HK’s zero-COVID policy tests healthcare system and public patience

February 22, 2022
HK’s zero-COVID policy tests healthcare system and public patience

The strict “zero-COVID” policy in Hong Kong may have helped in battling the early stages of COVID-19, but as a deadly Omicron outbreak sweeps the city, its defenses may well collapse in on itself. The government has, however, taken slow steps to adjust its COVID-19 policies from elimination to mitigation, in the hopes of containing the outbreak without overwhelming its healthcare system and the public.

While the elimination strategy permitted Hong Kong to have an enviable streak against COVID-19 – coronavirus infections and deaths were initially far fewer than in other world cities – it still caused major grievances to the public. The zero-COVID policy included measures such as hospitalisation of even asymptomatic patients and rigid isolation of close contacts with infected people: a person showing little or no symptoms could spend weeks in hospital, then move to an isolation facility for several more weeks before being allowed to return to normal life.

But as its healthcare system is stretched to breaking by recent infections, the government has made much-needed adjustments to the policy, now based on the severity of symptoms and availability of beds and isolation rooms. According to the new policy, asymptomatic carriers may go to quarantine facilities or even home while close contacts may isolate at home.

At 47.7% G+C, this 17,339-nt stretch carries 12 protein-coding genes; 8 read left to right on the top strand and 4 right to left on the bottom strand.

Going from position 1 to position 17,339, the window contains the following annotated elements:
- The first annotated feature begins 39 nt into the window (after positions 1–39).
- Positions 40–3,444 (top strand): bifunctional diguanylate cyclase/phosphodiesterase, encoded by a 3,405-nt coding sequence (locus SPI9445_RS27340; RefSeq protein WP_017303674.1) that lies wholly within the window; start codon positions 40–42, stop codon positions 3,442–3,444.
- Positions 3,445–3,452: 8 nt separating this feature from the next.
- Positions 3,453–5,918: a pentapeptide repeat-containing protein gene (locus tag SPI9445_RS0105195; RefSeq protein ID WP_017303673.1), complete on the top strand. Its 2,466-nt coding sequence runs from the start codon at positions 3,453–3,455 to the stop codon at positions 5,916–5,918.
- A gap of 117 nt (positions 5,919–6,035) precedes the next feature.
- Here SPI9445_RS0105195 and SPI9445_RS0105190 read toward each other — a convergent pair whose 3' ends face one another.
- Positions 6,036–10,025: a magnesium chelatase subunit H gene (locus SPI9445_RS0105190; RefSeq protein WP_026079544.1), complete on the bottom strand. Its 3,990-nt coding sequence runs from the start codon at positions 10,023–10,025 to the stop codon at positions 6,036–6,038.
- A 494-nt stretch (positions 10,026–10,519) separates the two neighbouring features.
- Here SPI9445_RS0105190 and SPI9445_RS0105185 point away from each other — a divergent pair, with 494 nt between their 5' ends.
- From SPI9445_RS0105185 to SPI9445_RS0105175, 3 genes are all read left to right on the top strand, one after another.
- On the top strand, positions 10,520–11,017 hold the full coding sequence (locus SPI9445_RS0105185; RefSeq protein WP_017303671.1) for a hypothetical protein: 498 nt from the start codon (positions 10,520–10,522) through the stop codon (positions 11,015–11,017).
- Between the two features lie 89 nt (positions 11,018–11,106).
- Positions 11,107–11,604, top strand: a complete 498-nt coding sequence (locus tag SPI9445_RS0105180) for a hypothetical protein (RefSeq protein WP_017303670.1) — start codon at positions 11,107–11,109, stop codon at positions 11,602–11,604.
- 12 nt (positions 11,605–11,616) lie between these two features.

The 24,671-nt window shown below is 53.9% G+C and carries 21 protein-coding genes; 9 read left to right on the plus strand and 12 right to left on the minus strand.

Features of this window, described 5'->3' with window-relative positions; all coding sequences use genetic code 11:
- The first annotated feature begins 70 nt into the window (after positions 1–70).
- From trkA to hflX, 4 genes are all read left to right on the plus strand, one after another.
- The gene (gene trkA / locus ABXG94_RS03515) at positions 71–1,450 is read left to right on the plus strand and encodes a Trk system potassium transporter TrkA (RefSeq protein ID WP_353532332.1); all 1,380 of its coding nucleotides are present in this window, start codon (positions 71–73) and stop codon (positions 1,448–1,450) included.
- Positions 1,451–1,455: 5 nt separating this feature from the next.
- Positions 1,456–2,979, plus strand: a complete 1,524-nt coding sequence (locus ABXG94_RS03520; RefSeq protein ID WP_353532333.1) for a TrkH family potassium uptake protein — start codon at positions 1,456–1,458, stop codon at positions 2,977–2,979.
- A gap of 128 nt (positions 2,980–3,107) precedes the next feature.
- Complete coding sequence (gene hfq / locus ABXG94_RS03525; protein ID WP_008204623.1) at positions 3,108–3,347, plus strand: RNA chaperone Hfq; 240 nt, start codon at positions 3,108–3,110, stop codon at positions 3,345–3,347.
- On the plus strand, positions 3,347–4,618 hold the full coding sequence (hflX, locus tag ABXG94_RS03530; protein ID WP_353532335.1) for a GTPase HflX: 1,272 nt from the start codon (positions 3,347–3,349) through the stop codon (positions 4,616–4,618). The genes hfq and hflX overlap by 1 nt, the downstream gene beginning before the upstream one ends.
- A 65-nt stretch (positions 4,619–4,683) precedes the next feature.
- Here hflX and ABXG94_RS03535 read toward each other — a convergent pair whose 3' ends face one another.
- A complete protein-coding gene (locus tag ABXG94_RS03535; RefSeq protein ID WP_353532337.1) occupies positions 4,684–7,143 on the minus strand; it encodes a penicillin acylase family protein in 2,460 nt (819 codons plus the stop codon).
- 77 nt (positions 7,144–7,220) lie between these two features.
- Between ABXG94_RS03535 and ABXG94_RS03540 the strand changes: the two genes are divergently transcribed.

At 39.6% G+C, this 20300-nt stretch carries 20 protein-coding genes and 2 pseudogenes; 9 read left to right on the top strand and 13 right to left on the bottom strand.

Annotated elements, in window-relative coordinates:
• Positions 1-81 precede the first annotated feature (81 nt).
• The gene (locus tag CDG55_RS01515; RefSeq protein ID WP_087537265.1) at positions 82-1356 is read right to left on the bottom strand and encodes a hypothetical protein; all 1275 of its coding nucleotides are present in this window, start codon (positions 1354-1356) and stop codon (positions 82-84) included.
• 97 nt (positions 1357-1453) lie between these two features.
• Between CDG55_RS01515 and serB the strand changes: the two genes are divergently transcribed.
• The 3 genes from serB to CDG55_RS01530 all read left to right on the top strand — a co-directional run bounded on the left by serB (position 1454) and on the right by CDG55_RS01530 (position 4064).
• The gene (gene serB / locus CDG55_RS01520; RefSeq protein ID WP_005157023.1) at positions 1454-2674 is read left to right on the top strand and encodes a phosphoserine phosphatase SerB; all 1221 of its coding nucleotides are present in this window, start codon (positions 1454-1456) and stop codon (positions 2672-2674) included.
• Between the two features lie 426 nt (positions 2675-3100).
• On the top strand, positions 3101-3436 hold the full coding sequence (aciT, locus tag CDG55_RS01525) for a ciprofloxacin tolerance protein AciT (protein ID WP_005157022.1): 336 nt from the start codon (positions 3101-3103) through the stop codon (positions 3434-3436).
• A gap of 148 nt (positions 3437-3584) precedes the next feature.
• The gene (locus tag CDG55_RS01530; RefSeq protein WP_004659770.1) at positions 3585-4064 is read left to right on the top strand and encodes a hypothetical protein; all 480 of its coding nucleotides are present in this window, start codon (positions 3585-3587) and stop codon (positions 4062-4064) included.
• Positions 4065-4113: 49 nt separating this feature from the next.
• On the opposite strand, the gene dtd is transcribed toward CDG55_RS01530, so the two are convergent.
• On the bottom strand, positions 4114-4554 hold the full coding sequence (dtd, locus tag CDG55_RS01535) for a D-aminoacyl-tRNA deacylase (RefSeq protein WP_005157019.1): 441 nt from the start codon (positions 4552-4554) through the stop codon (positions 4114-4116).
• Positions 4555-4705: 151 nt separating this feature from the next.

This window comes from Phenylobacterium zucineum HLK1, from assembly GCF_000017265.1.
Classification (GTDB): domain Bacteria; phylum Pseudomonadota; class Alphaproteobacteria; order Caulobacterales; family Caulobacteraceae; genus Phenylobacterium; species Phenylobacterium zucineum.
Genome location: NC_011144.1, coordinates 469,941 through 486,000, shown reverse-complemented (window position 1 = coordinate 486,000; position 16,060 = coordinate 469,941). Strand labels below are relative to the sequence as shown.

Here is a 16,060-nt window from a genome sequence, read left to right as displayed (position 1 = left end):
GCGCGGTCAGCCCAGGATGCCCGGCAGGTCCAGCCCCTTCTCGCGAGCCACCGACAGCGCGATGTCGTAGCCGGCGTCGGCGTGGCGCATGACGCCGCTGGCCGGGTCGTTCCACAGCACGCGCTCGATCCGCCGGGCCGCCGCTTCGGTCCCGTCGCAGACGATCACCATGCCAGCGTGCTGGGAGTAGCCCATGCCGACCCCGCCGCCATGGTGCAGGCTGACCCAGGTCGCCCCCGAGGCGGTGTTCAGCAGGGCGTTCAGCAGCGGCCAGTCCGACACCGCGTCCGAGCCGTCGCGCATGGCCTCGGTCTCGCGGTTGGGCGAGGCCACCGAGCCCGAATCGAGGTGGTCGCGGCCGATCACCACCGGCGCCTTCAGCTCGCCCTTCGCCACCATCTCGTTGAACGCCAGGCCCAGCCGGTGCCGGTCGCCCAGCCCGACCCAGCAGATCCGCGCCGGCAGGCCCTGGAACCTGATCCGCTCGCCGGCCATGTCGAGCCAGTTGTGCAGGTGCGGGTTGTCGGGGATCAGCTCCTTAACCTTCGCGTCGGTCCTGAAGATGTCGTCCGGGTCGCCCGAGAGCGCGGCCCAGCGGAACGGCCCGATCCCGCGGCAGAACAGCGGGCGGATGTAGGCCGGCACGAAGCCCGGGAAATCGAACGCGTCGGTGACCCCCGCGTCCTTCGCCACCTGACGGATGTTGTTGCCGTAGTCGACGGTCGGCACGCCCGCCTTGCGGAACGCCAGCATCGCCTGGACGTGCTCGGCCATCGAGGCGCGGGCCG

The government leader, Chief Executive Carrie Lam, has said Hong Kong “cannot surrender to the virus” and that containing the outbreak “is now of paramount importance” as she seeks the people’s understanding for inconveniences caused by the changing policies. Lam has also ruled out plans for a full city lockdown, despite warnings from epidemiologists.

In addition, epidemiologists fear the negative framing around zero-COVID messaging may encourage complacency and false hopes among the largely unvaccinated elderly that the city may again become virus-free and stay that way. More than 60% of residents over age 80 have not been vaccinated, although some 85% of the entire population (7.4 million) has had at least one shot.

Hong Kong has asked the mainland for help and is currently expecting a shipment of more than a hundred million rapid test kits. Meanwhile, Hong Kong authorities plan to boost testing, build more isolation facilities, and ensure food supplies after vegetable shortages this month.

Unfortunately, as daily infections continue to increase at an alarming pace, residents are visibly frustrated and have started to lose faith. “The government wants to achieve dynamic zero-COVID, which has basically made citizens more troubled and confused, because I believe that no virus can be eradicated completely,” said 39-year-old Hang Tang.

Read: #CovidHomeCare kits to be distributed by Malaysian Red Crescent Society

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